|Meinersmann, Richard - Rick|
Submitted to: Journal of Eukaryotic Microbiology
Publication Type: Peer Reviewed Journal
Publication Acceptance Date: 9/13/2011
Publication Date: 1/5/2012
Citation: First, M.R., Park, N., Berrang, M.E., Meinersmann, R.J., Bernhard, J.M., Gast, R.J., Hollibaugh, J.T. 2012. Ciliate ingestion and digestion: flow cytometric measurements and regrowth of a digestion-resistant campylobacter jejuni. Journal of Eukaryotic Microbiology. 59(1):12-19. Interpretive Summary: Almost all moist or wet environments occupied by bacteria also harbor single-celled protozoa, many of which feed on bacteria as their major nutrient source. These are called bacterivorous protists and a major class of these organisms is the ciliates. When ciliates are feeding, bacteria are ingested and enclosed in cellular structures that contain digestive enzymes that usually kill and digest the bacteria. However, it is known that some bacteria are capable of resisting digestion, remain alive within the protist and even are protected from harsh environmental conditions. We suspect that Campylobacter jejuni, a food-borne human pathogen, is capable of resisting digestion by some protozoa. This manuscript reports a study in which a method was developed to monitor digestion of bacteria by protists. The bacteria were treated with a special dye that glows, fluoresces, when exposed to certain wavelengths of light if the bacteria are still alive. A flow cytometer is a device that uses a laser of the appropriate wavelength to expose one protist at a time and detects whether there is fluorescence. Using this device, we were able to feed stained bacteria to protists, monitor the ingestion of the bacteria by the protists, and then monitor the killing of the bacteria. We showed that Campylobacter jejuni was able to survive in the protist for a longer duration than a non-pathogenic bacterium. This may indicate that control of protozoa is a requirement for controlling Campylobacter in a food-processing environment.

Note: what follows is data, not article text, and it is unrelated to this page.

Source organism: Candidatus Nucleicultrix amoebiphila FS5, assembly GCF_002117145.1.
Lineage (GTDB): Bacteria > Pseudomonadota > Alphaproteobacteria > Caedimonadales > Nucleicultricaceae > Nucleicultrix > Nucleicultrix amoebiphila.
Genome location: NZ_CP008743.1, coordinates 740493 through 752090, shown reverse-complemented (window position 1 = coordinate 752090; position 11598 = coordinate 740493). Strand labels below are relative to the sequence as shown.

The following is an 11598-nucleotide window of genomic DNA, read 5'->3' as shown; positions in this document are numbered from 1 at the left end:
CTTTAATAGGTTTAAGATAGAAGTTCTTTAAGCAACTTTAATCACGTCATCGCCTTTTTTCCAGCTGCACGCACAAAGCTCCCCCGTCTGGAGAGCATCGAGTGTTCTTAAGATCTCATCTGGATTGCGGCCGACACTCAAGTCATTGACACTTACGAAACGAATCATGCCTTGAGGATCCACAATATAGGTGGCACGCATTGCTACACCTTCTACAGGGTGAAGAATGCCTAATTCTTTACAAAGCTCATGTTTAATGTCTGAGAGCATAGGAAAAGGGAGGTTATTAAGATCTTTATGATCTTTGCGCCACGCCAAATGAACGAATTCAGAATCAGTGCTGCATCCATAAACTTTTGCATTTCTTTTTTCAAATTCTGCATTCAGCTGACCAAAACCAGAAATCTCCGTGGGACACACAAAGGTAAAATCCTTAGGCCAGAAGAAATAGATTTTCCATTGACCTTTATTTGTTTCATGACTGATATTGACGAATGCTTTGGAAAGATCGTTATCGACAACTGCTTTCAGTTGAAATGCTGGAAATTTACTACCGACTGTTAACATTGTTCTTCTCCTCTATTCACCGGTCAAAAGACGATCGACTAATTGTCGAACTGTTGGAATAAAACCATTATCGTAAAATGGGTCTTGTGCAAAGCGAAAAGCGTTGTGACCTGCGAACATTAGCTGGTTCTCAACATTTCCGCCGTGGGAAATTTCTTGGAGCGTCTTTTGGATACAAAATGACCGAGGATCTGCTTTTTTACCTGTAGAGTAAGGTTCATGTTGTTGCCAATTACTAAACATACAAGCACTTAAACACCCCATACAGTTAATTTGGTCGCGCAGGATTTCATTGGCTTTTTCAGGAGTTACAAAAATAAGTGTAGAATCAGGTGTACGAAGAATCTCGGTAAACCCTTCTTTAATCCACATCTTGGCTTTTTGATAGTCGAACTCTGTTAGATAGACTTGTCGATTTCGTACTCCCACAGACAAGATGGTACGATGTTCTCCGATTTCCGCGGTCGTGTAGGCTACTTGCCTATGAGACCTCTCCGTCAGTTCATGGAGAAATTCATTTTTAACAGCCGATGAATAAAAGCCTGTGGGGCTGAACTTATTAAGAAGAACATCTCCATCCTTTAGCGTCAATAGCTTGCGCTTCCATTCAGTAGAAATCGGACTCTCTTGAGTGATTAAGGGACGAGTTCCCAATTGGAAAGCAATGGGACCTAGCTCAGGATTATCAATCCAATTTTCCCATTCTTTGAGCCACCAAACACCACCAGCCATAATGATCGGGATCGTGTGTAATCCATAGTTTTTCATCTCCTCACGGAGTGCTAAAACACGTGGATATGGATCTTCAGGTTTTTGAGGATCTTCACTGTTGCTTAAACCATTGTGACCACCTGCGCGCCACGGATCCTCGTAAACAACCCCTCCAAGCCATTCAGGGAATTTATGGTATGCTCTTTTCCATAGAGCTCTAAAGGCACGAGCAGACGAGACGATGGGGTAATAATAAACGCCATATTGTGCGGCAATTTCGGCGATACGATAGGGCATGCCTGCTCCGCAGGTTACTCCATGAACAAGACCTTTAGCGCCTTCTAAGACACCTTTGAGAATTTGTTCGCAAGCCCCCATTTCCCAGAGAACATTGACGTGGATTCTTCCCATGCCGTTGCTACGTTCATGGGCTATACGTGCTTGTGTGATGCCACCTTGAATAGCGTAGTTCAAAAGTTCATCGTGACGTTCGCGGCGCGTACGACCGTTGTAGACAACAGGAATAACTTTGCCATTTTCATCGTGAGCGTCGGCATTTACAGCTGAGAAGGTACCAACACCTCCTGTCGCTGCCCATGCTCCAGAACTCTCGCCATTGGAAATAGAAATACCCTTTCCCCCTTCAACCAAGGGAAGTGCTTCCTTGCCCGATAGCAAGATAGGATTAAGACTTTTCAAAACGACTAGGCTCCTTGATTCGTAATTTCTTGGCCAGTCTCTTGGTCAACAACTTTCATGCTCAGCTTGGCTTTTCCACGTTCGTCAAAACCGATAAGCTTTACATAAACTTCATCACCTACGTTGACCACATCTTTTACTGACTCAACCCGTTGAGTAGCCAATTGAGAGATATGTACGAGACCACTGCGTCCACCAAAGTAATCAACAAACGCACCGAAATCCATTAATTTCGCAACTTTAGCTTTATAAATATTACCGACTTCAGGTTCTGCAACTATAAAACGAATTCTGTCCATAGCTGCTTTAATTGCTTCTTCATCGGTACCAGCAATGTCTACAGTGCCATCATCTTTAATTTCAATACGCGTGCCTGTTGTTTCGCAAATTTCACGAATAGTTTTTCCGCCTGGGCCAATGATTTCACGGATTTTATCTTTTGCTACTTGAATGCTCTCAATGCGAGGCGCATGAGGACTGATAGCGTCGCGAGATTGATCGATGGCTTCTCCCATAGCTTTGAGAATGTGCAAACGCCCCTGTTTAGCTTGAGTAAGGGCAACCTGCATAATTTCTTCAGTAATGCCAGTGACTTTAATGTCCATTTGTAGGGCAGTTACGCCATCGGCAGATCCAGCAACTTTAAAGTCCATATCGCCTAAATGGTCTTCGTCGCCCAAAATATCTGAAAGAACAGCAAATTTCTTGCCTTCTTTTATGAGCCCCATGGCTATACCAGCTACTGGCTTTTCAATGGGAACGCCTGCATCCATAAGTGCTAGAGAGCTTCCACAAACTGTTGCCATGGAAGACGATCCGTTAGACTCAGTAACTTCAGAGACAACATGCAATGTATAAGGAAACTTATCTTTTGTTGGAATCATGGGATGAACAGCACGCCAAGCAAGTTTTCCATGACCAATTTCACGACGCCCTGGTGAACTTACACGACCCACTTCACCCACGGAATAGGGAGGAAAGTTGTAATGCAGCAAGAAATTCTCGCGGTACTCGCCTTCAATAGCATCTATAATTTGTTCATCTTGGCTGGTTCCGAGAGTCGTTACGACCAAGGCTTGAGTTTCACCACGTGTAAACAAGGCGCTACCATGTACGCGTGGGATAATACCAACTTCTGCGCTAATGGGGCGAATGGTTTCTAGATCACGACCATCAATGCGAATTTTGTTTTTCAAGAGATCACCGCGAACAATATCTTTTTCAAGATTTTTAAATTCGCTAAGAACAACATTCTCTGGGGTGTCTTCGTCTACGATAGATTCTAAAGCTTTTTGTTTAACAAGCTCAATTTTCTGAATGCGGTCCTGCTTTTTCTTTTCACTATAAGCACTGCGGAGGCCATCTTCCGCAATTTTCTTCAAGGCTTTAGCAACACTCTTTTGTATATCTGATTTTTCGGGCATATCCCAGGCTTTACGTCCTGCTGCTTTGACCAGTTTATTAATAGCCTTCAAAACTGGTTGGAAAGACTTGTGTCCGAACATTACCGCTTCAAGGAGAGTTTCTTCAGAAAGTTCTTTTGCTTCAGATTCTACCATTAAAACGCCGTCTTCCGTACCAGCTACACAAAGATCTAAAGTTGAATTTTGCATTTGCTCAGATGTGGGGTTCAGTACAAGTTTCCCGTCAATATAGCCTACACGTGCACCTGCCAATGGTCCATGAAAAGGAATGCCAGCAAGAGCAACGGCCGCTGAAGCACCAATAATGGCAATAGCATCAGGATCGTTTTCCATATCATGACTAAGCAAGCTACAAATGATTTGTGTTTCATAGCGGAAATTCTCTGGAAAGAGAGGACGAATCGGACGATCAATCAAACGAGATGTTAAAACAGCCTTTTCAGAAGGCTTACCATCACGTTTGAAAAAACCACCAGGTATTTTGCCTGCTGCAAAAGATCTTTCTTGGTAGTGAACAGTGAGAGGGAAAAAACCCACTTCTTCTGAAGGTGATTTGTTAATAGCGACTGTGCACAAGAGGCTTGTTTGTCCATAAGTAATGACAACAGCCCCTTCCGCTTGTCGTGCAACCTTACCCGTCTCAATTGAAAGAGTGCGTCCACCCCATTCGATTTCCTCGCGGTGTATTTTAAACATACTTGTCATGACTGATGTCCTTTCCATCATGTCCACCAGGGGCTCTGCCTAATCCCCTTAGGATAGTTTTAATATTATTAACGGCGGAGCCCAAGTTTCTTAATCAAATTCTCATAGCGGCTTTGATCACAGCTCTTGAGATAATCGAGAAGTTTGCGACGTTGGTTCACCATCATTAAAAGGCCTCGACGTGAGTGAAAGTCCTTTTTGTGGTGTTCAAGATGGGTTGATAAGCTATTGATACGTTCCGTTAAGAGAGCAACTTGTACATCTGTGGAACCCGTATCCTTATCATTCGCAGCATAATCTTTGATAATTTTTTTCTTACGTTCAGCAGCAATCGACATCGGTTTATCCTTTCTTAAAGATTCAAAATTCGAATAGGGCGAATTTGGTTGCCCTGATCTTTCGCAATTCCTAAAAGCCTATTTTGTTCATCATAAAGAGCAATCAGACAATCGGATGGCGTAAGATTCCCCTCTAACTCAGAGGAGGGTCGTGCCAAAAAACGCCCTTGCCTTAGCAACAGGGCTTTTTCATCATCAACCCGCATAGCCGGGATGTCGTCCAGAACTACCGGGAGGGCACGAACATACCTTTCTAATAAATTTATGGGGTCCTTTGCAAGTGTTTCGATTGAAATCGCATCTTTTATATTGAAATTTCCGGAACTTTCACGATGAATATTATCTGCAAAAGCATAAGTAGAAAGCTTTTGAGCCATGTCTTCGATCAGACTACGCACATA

Technical Abstract: We developed a method to measure ingestion and digestion rates of bacterivorous protists feeding on pathogenic bacteria. We tested this method using the enteric bacteria Campylobacter jejuni and a freshwater colpodid ciliate. Campylobacter and a non-pathogenic bacteria isolated from the environment (Psuedomonas putida) were labeled with a fluorogenic compound (CellTracker Green, CMFDA). This compound fluoresces in intact and active cells, but its fluorescence fades when exposed to low pH environments (such as protist food vacuoles). Ingestion and digestion rates were measured via flow cytometry as the change in ciliate fluorescence over time, which corresponded to the number of intracellular bacteria. The rate of Campylobacter ingestion exceeded the digestion rate. Ciliates retained labeled Campylobacter 5 h after ingestion was stopped. In contrast, ciliates grazing upon bacteria isolated from the environment returned to baseline fluorescence within 5 h, indicating that these bacteria were completely digested. The ability of intracellular Campylobacter to remain viable after ingestion was tested by sorting individual ciliates and bacterial cells into Campylobacter selective media. Campylobacter growth occurred in 20 (±4)% of wells seeded with highly fluorescent ciliates; whereas, only 4 (±1)% of wells seeded with free-living Campylobacter exhibited growth. In addition to determining the frequency of potential protist-pathogen associations in the environment, this method can also be applied to examine the environmental conditions leading to the initiation of protist-pathogen associations.